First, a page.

Commissioners to be dismissed on the ground that they have shown
themselves to be unsuitable, which is too wide and vague, although
their dismissal must be recommended by a disciplinary committee
appointed by the Minister from nominees put forward by the Attorney-General,
the Commission and the parliamentary standing committee on rules
It is recommended
that Commissioners should have the same security of tenure as judges.
of Commission and remuneration of Commissioners
is not clear whether the Commissionís funds will be a statutory
appropriation or will have to be voted on annually by Parliament,
and the Bill contains inconsistent provisions regarding Commissionersí
remuneration. There is, however, a useful safeguard against reducing
their remuneration during their tenure of office.
that the Commissionís funds should be appropriated annually, and
that the Bill should state that Parliament must provide the Commission
with adequate finance. Commissionersí remuneration should be fixed
by a bi-partisan parliamentary committee.
Bill requires the Commission to appoint a Chief Elections Officer
who will be the Commissionís chief executive responsible for managing
the Commissionís affairs. The Commission will also be empowered
to appoint other members of staff.
of voters and votersí rolls
Bill gives the Commission the function of directing and controlling
the registration of voters and compiling votersí rolls, but there
is no statement as to the publicís right of access to the rolls.
The Commission must be given power ensure that rolls are accessible
and available to the public and interested parties. The Commission
should also be given express power to check the recent registration
exercise and, if necessary, order its extension.
right to provide voter education , i.e. instruction on electoral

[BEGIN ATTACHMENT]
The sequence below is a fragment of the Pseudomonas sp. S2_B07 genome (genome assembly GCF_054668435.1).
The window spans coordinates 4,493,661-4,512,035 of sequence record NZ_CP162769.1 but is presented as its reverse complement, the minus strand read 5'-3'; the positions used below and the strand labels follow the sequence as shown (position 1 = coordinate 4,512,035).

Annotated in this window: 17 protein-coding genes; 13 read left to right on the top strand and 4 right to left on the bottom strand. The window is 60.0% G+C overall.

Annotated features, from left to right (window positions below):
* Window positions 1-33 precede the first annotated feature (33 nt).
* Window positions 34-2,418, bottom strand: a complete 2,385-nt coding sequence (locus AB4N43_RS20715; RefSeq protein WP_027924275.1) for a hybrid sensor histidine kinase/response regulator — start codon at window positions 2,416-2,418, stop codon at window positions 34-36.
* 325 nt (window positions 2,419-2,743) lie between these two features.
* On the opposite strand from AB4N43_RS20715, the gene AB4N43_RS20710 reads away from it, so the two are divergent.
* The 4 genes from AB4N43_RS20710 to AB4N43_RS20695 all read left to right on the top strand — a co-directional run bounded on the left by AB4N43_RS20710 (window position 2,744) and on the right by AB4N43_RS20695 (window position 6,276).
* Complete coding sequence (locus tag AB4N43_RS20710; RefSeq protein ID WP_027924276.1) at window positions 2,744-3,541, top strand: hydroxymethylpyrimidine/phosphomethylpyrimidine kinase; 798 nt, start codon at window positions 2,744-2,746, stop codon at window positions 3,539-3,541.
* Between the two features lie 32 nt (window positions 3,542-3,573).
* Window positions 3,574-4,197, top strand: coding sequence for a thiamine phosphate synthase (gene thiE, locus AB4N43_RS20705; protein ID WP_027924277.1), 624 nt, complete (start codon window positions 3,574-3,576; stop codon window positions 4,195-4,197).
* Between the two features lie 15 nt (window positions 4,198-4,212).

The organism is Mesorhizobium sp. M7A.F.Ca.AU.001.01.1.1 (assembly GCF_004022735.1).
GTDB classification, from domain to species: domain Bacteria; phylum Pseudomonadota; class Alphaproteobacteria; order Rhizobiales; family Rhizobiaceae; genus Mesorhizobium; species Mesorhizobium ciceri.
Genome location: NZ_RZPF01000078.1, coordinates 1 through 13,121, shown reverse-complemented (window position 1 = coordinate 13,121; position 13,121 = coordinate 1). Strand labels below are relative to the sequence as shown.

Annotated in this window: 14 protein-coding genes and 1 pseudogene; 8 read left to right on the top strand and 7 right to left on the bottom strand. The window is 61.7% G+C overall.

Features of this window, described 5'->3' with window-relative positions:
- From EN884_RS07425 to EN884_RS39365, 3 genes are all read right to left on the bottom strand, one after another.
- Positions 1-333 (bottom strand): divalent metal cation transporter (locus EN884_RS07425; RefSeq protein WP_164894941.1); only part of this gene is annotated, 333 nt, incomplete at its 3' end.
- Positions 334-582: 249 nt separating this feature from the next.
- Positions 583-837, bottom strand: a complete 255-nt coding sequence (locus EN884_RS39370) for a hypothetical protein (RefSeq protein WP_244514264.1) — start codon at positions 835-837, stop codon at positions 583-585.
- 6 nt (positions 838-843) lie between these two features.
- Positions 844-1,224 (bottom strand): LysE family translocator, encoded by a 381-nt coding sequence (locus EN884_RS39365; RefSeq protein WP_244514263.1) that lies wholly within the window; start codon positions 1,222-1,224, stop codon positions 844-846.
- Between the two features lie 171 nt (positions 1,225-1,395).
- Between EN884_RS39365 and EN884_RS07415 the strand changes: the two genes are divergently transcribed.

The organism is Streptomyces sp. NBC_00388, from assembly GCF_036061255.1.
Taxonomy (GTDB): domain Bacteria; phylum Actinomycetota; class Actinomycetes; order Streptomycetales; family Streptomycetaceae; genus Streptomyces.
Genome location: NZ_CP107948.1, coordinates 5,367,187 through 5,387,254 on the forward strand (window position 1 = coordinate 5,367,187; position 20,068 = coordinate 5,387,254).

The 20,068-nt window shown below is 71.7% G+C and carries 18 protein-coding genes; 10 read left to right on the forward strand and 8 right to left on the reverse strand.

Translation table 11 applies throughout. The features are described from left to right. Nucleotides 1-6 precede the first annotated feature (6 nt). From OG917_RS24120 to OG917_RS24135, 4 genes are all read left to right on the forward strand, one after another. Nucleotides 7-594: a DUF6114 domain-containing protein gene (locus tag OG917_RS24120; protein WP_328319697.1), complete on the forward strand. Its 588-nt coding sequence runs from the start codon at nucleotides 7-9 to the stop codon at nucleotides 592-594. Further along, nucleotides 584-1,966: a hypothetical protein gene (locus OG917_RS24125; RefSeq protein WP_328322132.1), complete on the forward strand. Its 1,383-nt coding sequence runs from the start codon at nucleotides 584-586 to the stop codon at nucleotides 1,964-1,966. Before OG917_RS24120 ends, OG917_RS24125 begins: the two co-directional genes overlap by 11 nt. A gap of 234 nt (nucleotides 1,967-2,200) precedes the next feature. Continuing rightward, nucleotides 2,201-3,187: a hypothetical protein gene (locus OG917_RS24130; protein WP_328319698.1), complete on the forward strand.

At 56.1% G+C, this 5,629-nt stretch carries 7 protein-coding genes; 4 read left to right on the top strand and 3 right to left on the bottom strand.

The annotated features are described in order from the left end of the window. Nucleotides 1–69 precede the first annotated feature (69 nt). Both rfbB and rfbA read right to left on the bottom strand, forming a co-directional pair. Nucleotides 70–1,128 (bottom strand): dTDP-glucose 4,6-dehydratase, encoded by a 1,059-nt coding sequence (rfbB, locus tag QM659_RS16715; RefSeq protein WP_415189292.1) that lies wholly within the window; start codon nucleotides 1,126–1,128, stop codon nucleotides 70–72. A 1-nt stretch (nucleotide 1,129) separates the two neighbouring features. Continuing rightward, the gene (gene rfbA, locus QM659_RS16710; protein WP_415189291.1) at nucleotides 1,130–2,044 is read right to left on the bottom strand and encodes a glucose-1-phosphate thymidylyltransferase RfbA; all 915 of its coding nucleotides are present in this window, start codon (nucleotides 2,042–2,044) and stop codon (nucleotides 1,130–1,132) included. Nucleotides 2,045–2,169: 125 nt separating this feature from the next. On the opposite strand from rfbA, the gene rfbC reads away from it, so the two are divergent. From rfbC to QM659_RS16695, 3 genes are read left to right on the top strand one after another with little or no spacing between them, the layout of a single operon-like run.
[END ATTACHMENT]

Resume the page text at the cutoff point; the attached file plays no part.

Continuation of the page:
law and procedure, will be severely restricted by the Bill: effectively,
only the Commission itself, as well as the Commissionís appointees
and political parties will be allowed to provide it. For anyone
else to provide voter education, they will have to be citizens or
residents of Zimbabwe, or associations consisting wholly of citizens
or residents; the courses of instruction they provide will have
to be approved by the Commission; they will have to provide the
instruction free of charge; and they will not be allowed to accept
any foreign funding to enable them to provide it.
are far too restrictive and are probably unconstitutional. The Commission
should merely be given responsibility for ensuring that other personsí
programmes of voter education are reasonably fair and accurate.
to public news media, particularly broadcasting, is an essential
element in a fair electoral process. In Zimbabwe the public media
are unduly partisan in favour of the ruling political party. The
Commission should be given the responsibility for formulating and
enforcing a code of conduct to ensure fair and balanced news reporting
during election periods.
Bill does not give the Commission responsibility for setting up
procedures for the mediation and settlement of electoral disputes.
The Commission should have been given this responsibility, either
in this Bill or in the Electoral Bill.
with the public
Visit the ZESN
Bill does not contain provisions requiring the Commission to keep
the public informed about its activities, to provide people with
information to which they have a right of access, and to decentralise
its operations. The Bill should be amended to insert such provisions.